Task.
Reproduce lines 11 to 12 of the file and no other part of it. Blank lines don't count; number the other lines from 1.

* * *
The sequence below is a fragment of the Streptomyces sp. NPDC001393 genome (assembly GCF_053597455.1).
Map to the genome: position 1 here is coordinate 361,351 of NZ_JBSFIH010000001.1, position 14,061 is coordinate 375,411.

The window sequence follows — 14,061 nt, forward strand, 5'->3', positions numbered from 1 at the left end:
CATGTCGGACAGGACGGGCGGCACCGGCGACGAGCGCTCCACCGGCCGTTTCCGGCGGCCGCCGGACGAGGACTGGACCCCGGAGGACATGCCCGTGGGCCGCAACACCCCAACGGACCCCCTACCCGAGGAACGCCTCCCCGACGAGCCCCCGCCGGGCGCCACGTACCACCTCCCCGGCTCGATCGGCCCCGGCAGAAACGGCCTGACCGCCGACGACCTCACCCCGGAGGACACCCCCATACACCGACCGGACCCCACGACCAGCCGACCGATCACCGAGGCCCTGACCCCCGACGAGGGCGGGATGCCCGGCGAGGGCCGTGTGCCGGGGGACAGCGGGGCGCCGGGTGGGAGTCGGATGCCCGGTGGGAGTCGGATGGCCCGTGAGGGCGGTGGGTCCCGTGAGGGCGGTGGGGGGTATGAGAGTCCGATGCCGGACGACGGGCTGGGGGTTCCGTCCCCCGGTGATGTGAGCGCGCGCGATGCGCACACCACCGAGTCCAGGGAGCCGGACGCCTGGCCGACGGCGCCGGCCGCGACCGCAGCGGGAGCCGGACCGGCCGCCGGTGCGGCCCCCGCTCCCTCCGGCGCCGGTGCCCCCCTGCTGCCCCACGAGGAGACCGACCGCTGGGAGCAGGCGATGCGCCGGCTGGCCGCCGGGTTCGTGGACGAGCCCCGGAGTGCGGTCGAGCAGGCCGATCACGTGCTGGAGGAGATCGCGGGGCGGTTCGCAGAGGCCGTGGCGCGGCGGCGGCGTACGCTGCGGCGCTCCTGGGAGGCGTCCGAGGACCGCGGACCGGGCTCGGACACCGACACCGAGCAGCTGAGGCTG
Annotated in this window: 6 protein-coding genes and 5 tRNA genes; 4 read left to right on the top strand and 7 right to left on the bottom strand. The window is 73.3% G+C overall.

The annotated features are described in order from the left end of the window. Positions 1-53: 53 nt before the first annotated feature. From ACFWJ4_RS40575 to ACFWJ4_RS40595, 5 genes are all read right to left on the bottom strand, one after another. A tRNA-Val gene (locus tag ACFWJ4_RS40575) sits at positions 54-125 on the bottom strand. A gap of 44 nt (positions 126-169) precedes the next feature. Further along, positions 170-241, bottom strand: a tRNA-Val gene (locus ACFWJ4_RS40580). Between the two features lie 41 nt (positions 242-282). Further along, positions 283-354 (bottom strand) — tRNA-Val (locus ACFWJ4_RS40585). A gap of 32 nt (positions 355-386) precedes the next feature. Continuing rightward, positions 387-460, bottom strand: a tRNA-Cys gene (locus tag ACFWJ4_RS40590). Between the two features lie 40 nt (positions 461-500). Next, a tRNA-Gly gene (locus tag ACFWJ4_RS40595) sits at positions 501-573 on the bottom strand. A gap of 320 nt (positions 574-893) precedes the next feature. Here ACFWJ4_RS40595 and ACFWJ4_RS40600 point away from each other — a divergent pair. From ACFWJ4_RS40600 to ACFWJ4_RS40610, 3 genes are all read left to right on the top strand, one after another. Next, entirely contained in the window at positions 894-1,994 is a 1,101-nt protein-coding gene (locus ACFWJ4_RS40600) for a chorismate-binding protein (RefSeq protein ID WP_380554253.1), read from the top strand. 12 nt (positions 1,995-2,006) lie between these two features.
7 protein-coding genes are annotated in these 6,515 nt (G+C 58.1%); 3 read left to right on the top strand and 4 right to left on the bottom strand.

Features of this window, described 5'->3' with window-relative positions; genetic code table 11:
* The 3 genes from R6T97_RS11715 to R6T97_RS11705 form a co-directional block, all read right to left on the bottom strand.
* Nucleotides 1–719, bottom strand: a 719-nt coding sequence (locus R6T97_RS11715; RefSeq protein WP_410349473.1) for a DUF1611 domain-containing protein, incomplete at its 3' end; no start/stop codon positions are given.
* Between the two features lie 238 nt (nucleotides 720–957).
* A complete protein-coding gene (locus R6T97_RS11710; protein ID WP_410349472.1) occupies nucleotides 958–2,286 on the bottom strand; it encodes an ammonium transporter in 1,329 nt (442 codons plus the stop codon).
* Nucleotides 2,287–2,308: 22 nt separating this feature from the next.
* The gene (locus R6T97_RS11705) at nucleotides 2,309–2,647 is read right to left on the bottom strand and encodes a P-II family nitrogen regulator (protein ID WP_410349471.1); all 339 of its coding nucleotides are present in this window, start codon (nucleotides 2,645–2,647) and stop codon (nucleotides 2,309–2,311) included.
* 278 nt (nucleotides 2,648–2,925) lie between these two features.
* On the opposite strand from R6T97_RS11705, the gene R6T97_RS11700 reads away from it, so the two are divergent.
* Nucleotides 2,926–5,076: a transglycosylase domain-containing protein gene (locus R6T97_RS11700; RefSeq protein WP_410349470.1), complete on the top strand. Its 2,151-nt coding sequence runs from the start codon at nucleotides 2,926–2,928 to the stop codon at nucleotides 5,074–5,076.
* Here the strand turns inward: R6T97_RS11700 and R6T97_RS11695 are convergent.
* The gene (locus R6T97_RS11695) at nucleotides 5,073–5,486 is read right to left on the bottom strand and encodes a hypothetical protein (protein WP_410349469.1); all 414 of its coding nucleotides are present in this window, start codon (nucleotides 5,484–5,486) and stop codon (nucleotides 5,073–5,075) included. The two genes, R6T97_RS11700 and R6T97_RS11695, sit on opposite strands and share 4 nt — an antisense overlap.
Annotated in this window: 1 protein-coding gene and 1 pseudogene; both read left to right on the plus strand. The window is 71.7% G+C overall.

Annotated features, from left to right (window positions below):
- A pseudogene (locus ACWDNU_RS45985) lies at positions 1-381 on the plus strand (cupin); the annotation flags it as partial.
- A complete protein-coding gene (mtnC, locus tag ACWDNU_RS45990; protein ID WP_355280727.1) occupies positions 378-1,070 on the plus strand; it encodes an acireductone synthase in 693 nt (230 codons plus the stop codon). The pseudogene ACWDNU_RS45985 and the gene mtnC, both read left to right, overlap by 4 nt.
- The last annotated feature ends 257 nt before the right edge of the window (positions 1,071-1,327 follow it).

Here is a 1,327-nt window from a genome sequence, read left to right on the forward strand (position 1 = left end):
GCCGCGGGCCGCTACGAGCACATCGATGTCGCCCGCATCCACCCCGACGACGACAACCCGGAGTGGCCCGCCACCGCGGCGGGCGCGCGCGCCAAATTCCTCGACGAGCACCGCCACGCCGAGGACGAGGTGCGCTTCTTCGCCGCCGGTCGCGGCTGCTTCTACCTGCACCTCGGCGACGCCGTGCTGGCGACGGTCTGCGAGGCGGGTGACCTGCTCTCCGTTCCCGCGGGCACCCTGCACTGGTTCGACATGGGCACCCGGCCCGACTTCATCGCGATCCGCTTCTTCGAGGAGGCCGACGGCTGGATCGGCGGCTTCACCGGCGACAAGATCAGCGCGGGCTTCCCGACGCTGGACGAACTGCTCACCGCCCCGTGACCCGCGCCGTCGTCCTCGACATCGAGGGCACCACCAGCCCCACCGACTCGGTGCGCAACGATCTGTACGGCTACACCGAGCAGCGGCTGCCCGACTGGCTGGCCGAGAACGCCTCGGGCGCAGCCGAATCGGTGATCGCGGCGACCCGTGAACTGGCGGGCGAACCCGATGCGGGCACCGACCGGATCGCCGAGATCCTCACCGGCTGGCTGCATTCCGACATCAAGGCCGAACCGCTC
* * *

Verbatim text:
* Between the two features lie 238 nt (nucleotides 720–957).
* A complete protein-coding gene (locus R6T97_RS11710; protein ID WP_410349472.1) occupies nucleotides 958–2,286 on the bottom strand; it encodes an ammonium transporter in 1,329 nt (442 codons plus the stop codon).